Arthur D’Andrea, who, prior to Tuesday night was the last remaining commissioner of the Public Utility Commission of Texas, has resigned.
Gov. Abbott announced D’Andrea’s resignation on Tuesday night following a Texas Monthly story detailing a call D’andrea made with wall street investors hosted by Bank of America Securities.
The former chairman and Abbott appointee told investors that he will put “the weight of the commission” to stop the Legislature from repricing the most egregious power costs.
He also told investors that he went from “being on a very hot seat to having one of the safest jobs in Texas…I think it’s just going to be me for a while.”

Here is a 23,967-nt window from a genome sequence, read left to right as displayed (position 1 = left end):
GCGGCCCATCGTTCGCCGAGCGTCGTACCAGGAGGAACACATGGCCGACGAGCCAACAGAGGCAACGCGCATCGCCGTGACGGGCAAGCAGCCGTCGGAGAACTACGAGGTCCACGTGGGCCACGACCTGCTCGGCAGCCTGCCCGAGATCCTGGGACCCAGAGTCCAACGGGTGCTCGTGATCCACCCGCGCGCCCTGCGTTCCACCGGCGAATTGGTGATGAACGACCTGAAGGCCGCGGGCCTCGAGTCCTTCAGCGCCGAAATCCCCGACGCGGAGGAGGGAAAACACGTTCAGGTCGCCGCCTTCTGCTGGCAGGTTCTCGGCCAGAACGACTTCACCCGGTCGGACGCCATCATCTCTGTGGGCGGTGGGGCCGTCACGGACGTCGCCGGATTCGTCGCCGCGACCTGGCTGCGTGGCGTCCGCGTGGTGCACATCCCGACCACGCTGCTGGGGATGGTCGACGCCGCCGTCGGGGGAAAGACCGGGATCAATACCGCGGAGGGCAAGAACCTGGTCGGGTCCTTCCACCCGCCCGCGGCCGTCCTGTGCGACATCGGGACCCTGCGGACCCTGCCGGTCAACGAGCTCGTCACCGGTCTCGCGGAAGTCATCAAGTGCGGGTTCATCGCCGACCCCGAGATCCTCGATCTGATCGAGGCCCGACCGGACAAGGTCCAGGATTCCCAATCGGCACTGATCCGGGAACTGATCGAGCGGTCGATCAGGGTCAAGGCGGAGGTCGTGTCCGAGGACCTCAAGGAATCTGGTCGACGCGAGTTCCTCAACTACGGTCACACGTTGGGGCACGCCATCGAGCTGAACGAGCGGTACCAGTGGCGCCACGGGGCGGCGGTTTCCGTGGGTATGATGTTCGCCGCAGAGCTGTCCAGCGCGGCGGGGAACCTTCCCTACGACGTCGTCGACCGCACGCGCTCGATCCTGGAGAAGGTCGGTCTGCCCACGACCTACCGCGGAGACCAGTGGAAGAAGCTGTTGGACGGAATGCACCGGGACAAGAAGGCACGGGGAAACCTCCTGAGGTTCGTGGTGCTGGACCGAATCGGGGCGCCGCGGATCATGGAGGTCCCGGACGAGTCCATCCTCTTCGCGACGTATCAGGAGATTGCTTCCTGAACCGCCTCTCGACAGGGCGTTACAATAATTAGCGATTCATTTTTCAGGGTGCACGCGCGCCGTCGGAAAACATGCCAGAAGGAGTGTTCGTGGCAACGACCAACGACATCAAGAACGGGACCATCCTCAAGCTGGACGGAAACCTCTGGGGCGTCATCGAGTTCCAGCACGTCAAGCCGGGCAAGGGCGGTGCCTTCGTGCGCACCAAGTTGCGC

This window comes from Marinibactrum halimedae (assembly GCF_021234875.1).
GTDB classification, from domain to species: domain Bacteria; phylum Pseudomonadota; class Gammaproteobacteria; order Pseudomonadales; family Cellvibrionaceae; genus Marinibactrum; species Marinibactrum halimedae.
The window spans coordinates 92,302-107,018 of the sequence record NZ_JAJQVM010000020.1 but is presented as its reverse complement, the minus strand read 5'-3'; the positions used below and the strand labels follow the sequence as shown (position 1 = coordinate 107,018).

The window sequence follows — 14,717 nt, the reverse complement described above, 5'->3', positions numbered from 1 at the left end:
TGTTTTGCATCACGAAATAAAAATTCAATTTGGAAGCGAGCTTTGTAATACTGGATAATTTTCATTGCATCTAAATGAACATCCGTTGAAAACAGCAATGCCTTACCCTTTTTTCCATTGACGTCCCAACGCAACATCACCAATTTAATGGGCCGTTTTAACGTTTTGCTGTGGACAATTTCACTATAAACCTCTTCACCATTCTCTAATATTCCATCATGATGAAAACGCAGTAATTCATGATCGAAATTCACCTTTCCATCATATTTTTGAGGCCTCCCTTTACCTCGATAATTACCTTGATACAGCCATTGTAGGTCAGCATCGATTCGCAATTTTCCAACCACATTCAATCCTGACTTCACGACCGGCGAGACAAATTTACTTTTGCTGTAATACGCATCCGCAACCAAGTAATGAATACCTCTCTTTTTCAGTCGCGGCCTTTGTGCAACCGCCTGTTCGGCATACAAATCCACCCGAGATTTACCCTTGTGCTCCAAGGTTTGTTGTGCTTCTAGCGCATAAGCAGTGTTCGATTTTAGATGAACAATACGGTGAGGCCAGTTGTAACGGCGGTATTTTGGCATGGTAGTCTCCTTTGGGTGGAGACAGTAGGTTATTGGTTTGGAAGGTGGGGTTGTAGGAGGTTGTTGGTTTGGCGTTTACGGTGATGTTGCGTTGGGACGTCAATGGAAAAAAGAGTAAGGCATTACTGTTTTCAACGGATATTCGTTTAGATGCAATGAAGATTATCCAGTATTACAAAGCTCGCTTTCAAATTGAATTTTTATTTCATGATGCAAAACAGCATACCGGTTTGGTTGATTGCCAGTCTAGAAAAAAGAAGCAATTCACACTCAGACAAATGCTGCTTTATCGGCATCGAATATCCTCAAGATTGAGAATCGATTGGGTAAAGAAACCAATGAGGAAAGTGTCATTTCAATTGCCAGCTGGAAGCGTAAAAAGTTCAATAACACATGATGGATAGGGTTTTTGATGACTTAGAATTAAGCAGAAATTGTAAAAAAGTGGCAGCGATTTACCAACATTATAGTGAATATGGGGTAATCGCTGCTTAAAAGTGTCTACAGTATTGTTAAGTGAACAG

The issue of repricing has divided the Legislature with Lt. Gov. Dan Patrick and the Senate passing a bill that would force ERCOT to take $4.2 billion back from the over $16 billion that was overcharged.
Speaker Phelan has said that the legislation would be dead on arrival in the House and that repricing “based on disagreement with PUC and ERCOT’s management decisions is an extraordinary government intervention into the free market.”
The Senate bill which was sponsored by Sen. Bryan Hughes (R-Mineola) passed the Senate on a 27-3 vote. Of the three senators who voted against the bill, Sen. Kelly Hancock (R-North Richland Hills) said during the hearing that retroactively changing the pricing is unconstitutional. Hancock is a rare break for a member of the Republican Caucus and Dan Patrick on a priority of the Lt. Governor.
After Phelan expressed reluctance at retroactively changing the pricing set by the PUC and ERCOT, Patrick said, “The Texas Senate stood for individuals, and I’m proud of you…the House stood for big business.”